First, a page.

Radio Show: Timothy White Rock Stars The Eddie Money Nobody Knows 4/24/89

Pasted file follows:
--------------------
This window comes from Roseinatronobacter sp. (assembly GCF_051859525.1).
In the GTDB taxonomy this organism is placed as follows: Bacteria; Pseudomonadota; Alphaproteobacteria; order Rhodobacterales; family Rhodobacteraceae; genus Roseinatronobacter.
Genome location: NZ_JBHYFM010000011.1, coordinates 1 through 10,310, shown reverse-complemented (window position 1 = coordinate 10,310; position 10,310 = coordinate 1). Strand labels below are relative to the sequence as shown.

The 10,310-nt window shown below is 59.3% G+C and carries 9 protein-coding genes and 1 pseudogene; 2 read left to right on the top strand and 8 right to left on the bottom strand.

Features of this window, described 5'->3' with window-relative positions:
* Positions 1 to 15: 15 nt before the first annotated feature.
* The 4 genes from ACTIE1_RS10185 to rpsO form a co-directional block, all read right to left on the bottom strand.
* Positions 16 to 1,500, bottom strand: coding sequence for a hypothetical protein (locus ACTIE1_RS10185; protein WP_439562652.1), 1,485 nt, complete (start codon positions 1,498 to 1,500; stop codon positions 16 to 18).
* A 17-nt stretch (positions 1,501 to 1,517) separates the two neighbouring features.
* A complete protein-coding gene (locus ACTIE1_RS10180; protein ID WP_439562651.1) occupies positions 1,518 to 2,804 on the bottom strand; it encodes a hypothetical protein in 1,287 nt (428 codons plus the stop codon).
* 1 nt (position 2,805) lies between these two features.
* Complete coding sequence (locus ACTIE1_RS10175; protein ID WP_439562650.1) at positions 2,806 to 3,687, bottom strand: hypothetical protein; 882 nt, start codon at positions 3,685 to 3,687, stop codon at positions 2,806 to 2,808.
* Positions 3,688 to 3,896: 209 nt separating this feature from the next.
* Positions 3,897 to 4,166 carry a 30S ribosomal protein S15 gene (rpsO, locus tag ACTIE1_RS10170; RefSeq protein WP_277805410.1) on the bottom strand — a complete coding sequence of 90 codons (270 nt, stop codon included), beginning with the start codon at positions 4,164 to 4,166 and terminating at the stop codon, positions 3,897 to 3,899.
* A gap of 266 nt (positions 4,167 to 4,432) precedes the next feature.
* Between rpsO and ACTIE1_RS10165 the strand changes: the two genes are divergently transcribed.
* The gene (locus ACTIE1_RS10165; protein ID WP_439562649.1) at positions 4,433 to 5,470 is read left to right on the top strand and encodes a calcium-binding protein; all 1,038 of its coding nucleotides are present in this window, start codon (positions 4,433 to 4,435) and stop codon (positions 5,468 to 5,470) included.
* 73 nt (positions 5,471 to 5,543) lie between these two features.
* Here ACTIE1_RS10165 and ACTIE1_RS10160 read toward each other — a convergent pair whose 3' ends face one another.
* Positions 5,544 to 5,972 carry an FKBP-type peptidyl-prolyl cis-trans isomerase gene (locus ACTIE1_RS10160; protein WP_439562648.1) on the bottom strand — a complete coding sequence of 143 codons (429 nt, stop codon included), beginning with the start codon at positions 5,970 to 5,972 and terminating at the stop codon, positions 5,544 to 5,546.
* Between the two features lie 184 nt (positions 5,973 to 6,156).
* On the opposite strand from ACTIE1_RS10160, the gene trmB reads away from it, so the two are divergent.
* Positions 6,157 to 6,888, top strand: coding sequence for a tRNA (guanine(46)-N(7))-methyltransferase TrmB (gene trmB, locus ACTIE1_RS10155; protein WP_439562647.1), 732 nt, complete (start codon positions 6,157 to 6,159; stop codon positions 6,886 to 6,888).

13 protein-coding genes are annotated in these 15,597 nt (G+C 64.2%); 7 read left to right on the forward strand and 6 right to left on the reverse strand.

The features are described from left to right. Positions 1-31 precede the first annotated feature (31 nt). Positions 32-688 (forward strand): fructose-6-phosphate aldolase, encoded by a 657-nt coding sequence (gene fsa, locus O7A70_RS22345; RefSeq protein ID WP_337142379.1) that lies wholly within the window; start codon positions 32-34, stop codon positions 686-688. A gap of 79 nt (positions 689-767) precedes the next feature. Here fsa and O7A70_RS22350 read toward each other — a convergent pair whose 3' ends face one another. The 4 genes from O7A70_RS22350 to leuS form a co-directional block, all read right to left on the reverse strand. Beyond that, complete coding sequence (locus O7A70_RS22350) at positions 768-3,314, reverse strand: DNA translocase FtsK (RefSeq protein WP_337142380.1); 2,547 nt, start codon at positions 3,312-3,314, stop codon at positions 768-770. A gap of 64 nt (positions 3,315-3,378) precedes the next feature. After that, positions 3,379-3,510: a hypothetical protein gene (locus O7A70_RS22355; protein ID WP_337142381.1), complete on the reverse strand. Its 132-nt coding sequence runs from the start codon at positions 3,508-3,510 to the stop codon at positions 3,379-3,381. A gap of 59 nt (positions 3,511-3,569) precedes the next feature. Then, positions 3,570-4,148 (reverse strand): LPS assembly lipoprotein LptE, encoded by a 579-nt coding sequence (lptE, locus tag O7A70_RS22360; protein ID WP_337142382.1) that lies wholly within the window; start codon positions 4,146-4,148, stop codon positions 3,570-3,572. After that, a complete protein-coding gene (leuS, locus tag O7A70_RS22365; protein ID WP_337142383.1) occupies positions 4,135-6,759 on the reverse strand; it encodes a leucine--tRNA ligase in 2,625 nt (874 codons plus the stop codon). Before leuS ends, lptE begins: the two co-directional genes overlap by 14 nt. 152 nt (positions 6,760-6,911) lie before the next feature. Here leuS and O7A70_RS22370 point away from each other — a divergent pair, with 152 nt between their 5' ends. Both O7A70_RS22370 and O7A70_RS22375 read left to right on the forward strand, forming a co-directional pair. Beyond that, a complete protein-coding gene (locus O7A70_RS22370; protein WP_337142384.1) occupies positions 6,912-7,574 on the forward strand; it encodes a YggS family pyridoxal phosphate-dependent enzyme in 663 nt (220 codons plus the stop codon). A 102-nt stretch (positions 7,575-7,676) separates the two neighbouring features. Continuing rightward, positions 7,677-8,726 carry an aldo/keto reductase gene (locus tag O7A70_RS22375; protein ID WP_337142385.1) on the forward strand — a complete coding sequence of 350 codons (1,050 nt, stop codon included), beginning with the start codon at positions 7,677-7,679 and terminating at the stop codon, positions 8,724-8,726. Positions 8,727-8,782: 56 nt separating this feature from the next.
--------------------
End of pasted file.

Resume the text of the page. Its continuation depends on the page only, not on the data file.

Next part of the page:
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Seller: Top-Rated Plus Seller mkwagner (6,753) 100%, Location: Paisley, Florida, Ships to: Worldwide, Item: 302219374168 WELCOME TO KEITH'S KOLLECTABLES, EBAY'S PREMIER PLACE FOR GREAT RADIO SHOWS FROM ALL GENRES OF MUSIC.PLEASE REMEMBER THAT IF YOU BUY ANY FIVE ITEMS OR MORE FROM MY STORE EBAY WILL DISCOUNT EACH ITEM BY 20% AT CHECKOUT. THIS IS THE LEAST I CAN DO FOR FELLOW COLLECTOR FRIENDS WHO CHERISH A GREAT DEAL JUST AS I DO.SO HERE IS THE BIG QUESTION: WHAT IS A RADIO SHOW? WHY COLLECT THEM? WHERE DO THEY COME FROM? Well, those are good questions, especially if you have never known of them. Radio Shows are syndicated productions by one of several large and small distributors who supply broadcast product to radio stations normally during weekends when the usual air personalities have a break. Many air on Saturday or Sunday evenings or during overnight segments. They often feature some of the best known voices for their genre from across the country thus the Dick Clark's and Casey Kasem's and Rick Dees and Dick Bartley and so many others. People collect them for various reasons. Some just collect the series because they like it and want them all. Some collect their favorite artists or genre of music. Rather than an album by the artist or a compilation bought at Wal Mart or downloaded through iTunes or wherever, they have a unique presentation of their favorite artist or music not available anywhere else and always with dj presentations which were very entertaining. Some collect interviews with their favorite artists as most shows had interview segments. Some collect commercials especially old car commercials but certainly not limited to only those. AND, these shows are in limited quantity. They were pressed just for syndicated stations in the United States. Many have just a few still in circulation. Some of the more popular shows may have as many as a few hundred of each week's show that survived but think about it. A few hundred for some 200 million Americans and millions of overseas collectors who look for unique presentations of their favorite artists or form of music is about as rare as rare can be. Also, many if not most stations tossed them away after airing since the shows could not be aired again due to the time oriented commercial contentSo there may be fairly few left.Which makes them increasingly hard to find. They were first distributed on reel to reel tape if the show goes back that far into the 60's, then later on lp, later on CD and even later on CDR. Now they are not available at all to collectors since they are distributed by digital download much like you get your music from iTunes. These shows become rarer and rarer every day because the people who buy them hold on to them and the people who sell them, like me, are running out of them. My best contact for these shows is running very low and when he is gone I will be at the mercy of finding a good deal here and there but never from a regular source. The shows that you get now and hold on to will never decrease in value and only increase. I have prided myself since the start to provide the best and fairest cost with a no holds barred guarantee that you will be happy or I refund your money. I sell them for near what I bought them for. I give volume discounts and discount postage always. As the postal service increases their rates, my shipping rates over the years has decreased. And, I have one of the biggest radio show libraries in the world consisting of over ten thousand shows, so many that I don't even know all that I have and am sometimes amazed when I go to look for one show and find another that I did not realize I had. Finally, it is Americana at its best. Whether the show be from the 60's or 2000's, rock, countdown, oldies, country, classical, religious, jazz or big band, it is unique and home grown. And you just can't find them anywhere. Even record stores that still exist will rarely have any. Radio shows are wonderful representations of the real golden age of radio at least music wise. And every one you buy is an original, not a copy, not a remake - all are limited editions in the hundreds at most and most much less. Once you get hooked, like me, it is a love affair for life! Welcome to the Club! Here is another great show for you from the ONE OF THE BEST SPECIAL LIMITED SERIES ROCK SHOWS OF ALL TIME, TIMOTHY WHITE'S ROCK STARS. AND ON BEAUTIFUL VIRGIN VINYL FROM 28 YEARS AGO. TIMOTHY WHITE (January 25, 1952 – June 27, 2002) was a noted American rock music journalist and editor.White began his journalism career as a writer for the Associated Press, but soon gravitated towards music writing. He was an editor for the rock magazine Crawdaddy! in the late 1970s and a senior editor for Rolling Stone magazine in the early 1980s, where he wrote a ground-breaking article detailing the destruction of Bob Hope's face in a logging accident when Hope was in his teens, accounting for Hope's unusual nose and jaw. White was editor-in-chief of Billboard from 1991 until his death at age 50 of a heart attack in 2002.White wrote several music-related biographies, including books on The Beach Boys, Bob Marley and James Taylor, as well as several collections of columns and short pieces.He also hosted and co-produced a nationally syndicated radio series, "Timothy White's Rock Stars/The Timothy White Sessions".[2]Sometimes eccentric in appearance (he often sported bow ties at concerts), White seemed an unlikely rock writer but was well respected for his honest, meticulously documented, and lively writing.White was also the subject of a lyric by Eminem, in which he raps: "Let me recite 'til Timothy White, pickets outside the Interscope offices every night." This lyric appears in the song "Bitch Please II" featuring Xzibit, Dr. Dre, Nate Dogg, and Snoop Dogg.Timothy White, Billboard editor in chief since 1991, died suddenly of an apparent heart attack June 27, just as the magazine was going to press. He was 50. Timothy collapsed in an elevator in the Billboard offices at 770 Broadway in New York and was rushed to St. Vincent's Hospital, where he succumbed. Timothy is survived by his wife Judy Garlan, his 10-year-old twins Christopher and Alexander, and seven siblings.Born on Jan. 25, 1952, in Paterson, N.J., to John Alexander and Gloria White, Timothy had a boundless passion for music and its creators that filled the pages of Billboard. During his 11 years at the magazine, he brought many innovative changes, including the birth of the Century Award, Billboard's highest honor, which was annually bestowed upon an artist for creative achievement. Adamant that Billboard cover not only the most acclaimed or famous artists, Timothy always saved room in its pages for new acts about whom he or staffers expressed enthusiasm, often giving them equal footing with industry giants. Among the columns intended to champion artists outside of the mainstream that were created during Timothy's time at Billboard are Continental Drift, dedicated to unsigned artists, and Heatseekers, which highlights acts that have never appeared in the top half of The Billboard 200.He regularly wrote about un-sung artists in his column, Music to My Ears, and was a fearless advocate of artists' rights. He often served as the industry's moral compass by tackling controversial music-business issues."The first hire I made as publisher of Billboard in 1990 was Timothy," Billboard publisher Howard Lander says. "I needed a partner to help transform this venerable publication to better serve the music industry as it began a journey through a decade of enormous change. Besides possessing an inquisitive mind, a deep passion for music, and unmatched writing skills, Timothy led his life with the firm belief that a person had to be willing to stand up and be counted. I will forever be grateful for his companionship, courage, and friendship. We used to end most conversations with the simple phrase 'Words & Music.'"Screenwriter Mitch Glazer, Timothy's best friend since 1976 when they worked together at Crawdaddy, had lunch with Timothy minutes before his death. "He was in great spirits and was anticipating his 15th wedding anniversary, which was June 28," Glazer says. "He was the most present, alive person at the peak of his game. His last words were to my 16-year-old daughter, Shane, who was anxious about going away to Bennington College for a month. He said: 'You're going to be great,' and he started to leave. He came back, hugged her, and said, 'Rock on' and walked away. I think that's a perfect epitaph."Timothy came to Billboard with a distinguished journalistic legacy. He started his career as a copyboy, sports, and entertainment writer for the Associated Press in 1972, after graduating from Fordham University. He was managing editor and then senior editor of seminal music magazine Crawdaddy from 1976-1978. He served as associate editor and later senior editor at Rolling Stone from 1978-1982, where he interviewed such legends as Johnny Carson and Mike Wallace, as well as hundreds of musical artists.Timothy was also the author of several books, including "Catch a Fire" -- an award-winning biography of Bob Marley -- and acclaimed biographies on the Beach Boys ("The Nearest Faraway Place: Brian Wilson, the Beach Boys, and the Southern California Experience") and James Taylor ("Long Ago and Far Away: James Taylor, His Life and Music"), as well as a collection of his Billboard essays titled "Music to My Ears" (his final column, filed just an hour before his death, appears in the July 6 issue of Billboard. It will be posted later this afternoon on Billboard.com).He was awarded four prestigious ASCAP-Deems Taylor Awards for his book "Rock Lives: Profiles & Interviews," for his Music to My Ears columns, for his 1993 Century Award Portrait of the Artist profile of George Harrison, and in 2001 for his editing of Billboard's series on work for hire and musical copyrights written by Bill Holland.He was host/co-producer of "Timothy White's Rock Stars/The Timothy White Sessions," an award-winning nationally syndicated radio series.Like many journalists and frustrated musicians, White even drummed in a band, the Dry Heaves, for many years. The group included fellow writers Jann Wenner, Charles M. Young, Jon Pareles, and Kurt Loder.White's office walls at Billboard were decorated with plaques and notes from artists he had supported, thanking him for his commitment to them and their artistry. Perhaps the most fitting send-off for Timothy comes from Angelique Kidjo, who wrote, "May your soul keep on singing." HERE IS HIS OBITUARY PUBLISHED IN BILLBOARD MAGAZINETimothy White, Billboard editor in chief since 1991, died suddenly of an apparent heart attack June 27, just as the magazine was going to press. He was 50. Timothy collapsed in an elevator in the Billboard offices at 770 Broadway in New York and was rushed to St. Vincent's Hospital, where he succumbed. Timothy is survived by his wife Judy Garlan, his 10-year-old twins Christopher and Alexander, and seven siblings.Born on Jan. 25, 1952, in Paterson, N.J., to John Alexander and Gloria White, Timothy had a boundless passion for music and its creators that filled the pages of Billboard. During his 11 years at the magazine, he brought many innovative changes, including the birth of the Century Award, Billboard's highest honor, which was annually bestowed upon an artist for creative achievement. Adamant that Billboard cover not only the most acclaimed or famous artists, Timothy always saved room in its pages for new acts about whom he or staffers expressed enthusiasm, often giving them equal footing with industry giants. Among the columns intended to champion artists outside of the mainstream that were created during Timothy's time at Billboard are Continental Drift, dedicated to unsigned artists, and Heatseekers, which highlights acts that have never appeared in the top half of The Billboard 200.He regularly wrote about un-sung artists in his column, Music to My Ears, and was a fearless advocate of artists' rights. He often served as the industry's moral compass by tackling controversial music-business issues."The first hire I made as publisher of Billboard in 1990 was Timothy," Billboard publisher Howard Lander says. "I needed a partner to help transform this venerable publication to better serve the music industry as it began a journey through a decade of enormous change. Besides possessing an inquisitive mind, a deep passion for music, and unmatched writing skills, Timothy led his life with the firm belief that a person had to be willing to stand up and be counted. I will forever be grateful for his companionship, courage, and friendship. We used to end most conversations with the simple phrase 'Words & Music.'"Screenwriter Mitch Glazer, Timothy's best friend since 1976 when they worked together at Crawdaddy, had lunch with Timothy minutes before his death. "He was in great spirits and was anticipating his 15th wedding anniversary, which was June 28," Glazer says. "He was the most present, alive person at the peak of his game. His last words were to my 16-year-old daughter, Shane, who was anxious about going away to Bennington College for a month. He said: 'You're going to be great,' and he started to leave. He came back, hugged her, and said, 'Rock on' and walked away. I think that's a perfect epitaph."Timothy came to Billboard with a distinguished journalistic legacy. He started his career as a copyboy, sports, and entertainment writer for the Associated Press in 1972, after graduating from Fordham University. He was managing editor and then senior editor of seminal music magazine Crawdaddy from 1976-1978. He served as associate editor and later senior editor at Rolling Stone from 1978-1982, where he interviewed such legends as Johnny Carson and Mike Wallace, as well as hundreds of musical artists.Timothy was also the author of several books, including "Catch a Fire" -- an award-winning biography of Bob Marley -- and acclaimed biographies on the Beach Boys ("The Nearest Faraway Place: Brian Wilson, the Beach Boys, and the Southern California Experience") and James Taylor ("Long Ago and Far Away: James Taylor, His Life and Music"), as well as a collection of his Billboard essays titled "Music to My Ears" (his final column, filed just an hour before his death, appears in the July 6 issue of Billboard. It will be posted later this afternoon on Billboard.com).He was awarded four prestigious ASCAP-Deems Taylor Awards for his book "Rock Lives: Profiles & Interviews," for his Music to My Ears columns, for his 1993 Century Award Portrait of the Artist profile of George Harrison, and in 2001 for his editing of Billboard's series on work for hire and musical copyrights written by Bill Holland.He was host/co-producer of "Timothy White's Rock Stars/The Timothy White Sessions," an award-winning nationally syndicated radio series.Like many journalists and frustrated musicians, White even drummed in a band, the Dry Heaves, for many years. The group included fellow writers Jann Wenner, Charles M. Young, Jon Pareles, and Kurt Loder.White's office walls at Billboard were decorated with plaques and notes from artists he had supported, thanking him for his commitment to them and their artistry. Perhaps the most fitting send-off for Timothy comes from Angelique Kidjo, who wrote, "May your soul keep on singing." THIS IS A NEW OFFERING TO YOU AND IS ONE OF THE OVERALL RAREST AND MOST SOUGHT AFTER SERIES EVER SYNDICATED TO RADIO. IF YOU ARE A FAN OF THE SHOW OR OF ITS FORMAT OR OF A PARTICULAR ARTIST THIS SHOW IS FOR YOU. THESE SHOWS CAME DIRECTLY FROM THE GENERAL MANAGER OF A MID POWER FM WHO HAS STORED THEM AFTER THEIR SINGLE BROADCAST HE AND I ARE FRIENDS SO WHEN HE WAS READY TO LET THEM GO, I WAS FIRST IN LINE TO GET THEM. HE IS USING THE MONEY FROM THE SELLING OF THESE SHOWS TO UPGRADE HIS STATION EQUIPMENT. IT IS THE FIND OF A LIFETIME. EACH SHOW HAS BEEN PLAYED ONLY ONCE AND THEN STORED. IT COMES WITH CUE SHEETS. I will be listing my special collection of these shows over the next few days so make sure to keep looking for them. These are my only remaining shows of the series and I don't think I will probably be able to get more. Quality radio shows are getting harder and harder to come across now that they are all transmitted to stations digitally and not on CD. What is out there now is all there is and most collectors are holding on to theirs as they grow in value and who would want to give up one of these shows anyway? If you like classic rock song after song, this is the show for you. The energy is over the top and the show goes by in an instant. The show airs on the WESTWOOD ONE RADIO NETWORKS and aired 90 MINUTES on TWO lp's for best fidelity. They were played only on the air date and then saved and stored by the station general manager who eventually sold them to me. This show is aired on APRIL 24, 1989 It contains TWO LP's with NINETY MINUTES of great music. ON THIS SHOW, TIMOTHY WHITE PAID TRIBUTE TO THE EDDIE MONEY NOBODY KNOWSTHE SONG LISTINGS CAN BE SEEN ON THE PICTURED CUE SHEET IN THE LISTING PICTURE This is the genuine original show that was sent to the radio station for airing. It is NOT an unauthorized copy but the Real McCoy!!! I personally guarantee that every radio show that I sell is the original show sent to stations. Stations could use the show anytime during that weekend and then it ended up available to us all to enjoy. This show and all the shows in the TIMOTHY WHITE ROCK STARS SERIES are ultra rare. In fact, when they are on eBay at all, they tend to get bought quickly. You are truly buying a show that will only increase in value and I am selling them at a price very close to what I paid for it. Remember that this and all the radio music shows that you see on ebay are not just about the music although these concert presentations are very rare and often cannot be found anywhere. It is the mixture of great music and great announcing that makes it so entertaining. As well, it is a piece of radio and music history. You just aren't going to find these shows around very much longer as everything is now digitized and downloaded for play and shows are no longer sent out on CD's Think of what they will be worth in a few years! (IF you wanted to sell.) I am selling to share with other music lovers what I was able to get at a reasonable price. MOST SELLERS PUT THESE SHOWS UP AS AN AUCTION AND WAIT FOR BIDDING WARS. MY SHOWS ARE ALWAYS A BUY IT NOW AT A REASONABLE PRICE SO YOU DON'T HAVE TO PAY MORE THAN YOU NEED TO TO GET THE SHOW THAT YOU WANT. SOME OF THESE SHOWS GO FOR UNBELIEVABLE PRICES. I WILL NEVER TAKE ADVANTAGE OF A FELLOW COLLECTOR. I COLLECT TOO AND LIKE TO GET A REASONABLE DEAL. THAT'S WHY I OFFER THE SAME TO YOU. It is a great show and would be a valuable addition to your collection. As always, for U.S. and international collectors, I charge only shipping on the first show you buy so the more you buy the more money you will save. (International buyers purchasing multi set shows pay only an additional $8 a show) Good Luck and God Bless You. Condition: Used, Condition: In mint, new condition played only on date of network broadcast. played once only and stored subsequently in air conditioned, non smoking environment., Artist: compilation, Country/Region of Manufacture: United States, Style: Rock 'n' Roll, Duration: LP, Record Grading: Near Mint (NM or M-), Speed: 33RPM, Record Size: 12", Record Label: WESTWOOD ONE RADIO NETWORK, Release Year: 1989, Genre: Rock, Sleeve Grading: In plastic sleeves, Special Attributes: 1st Edition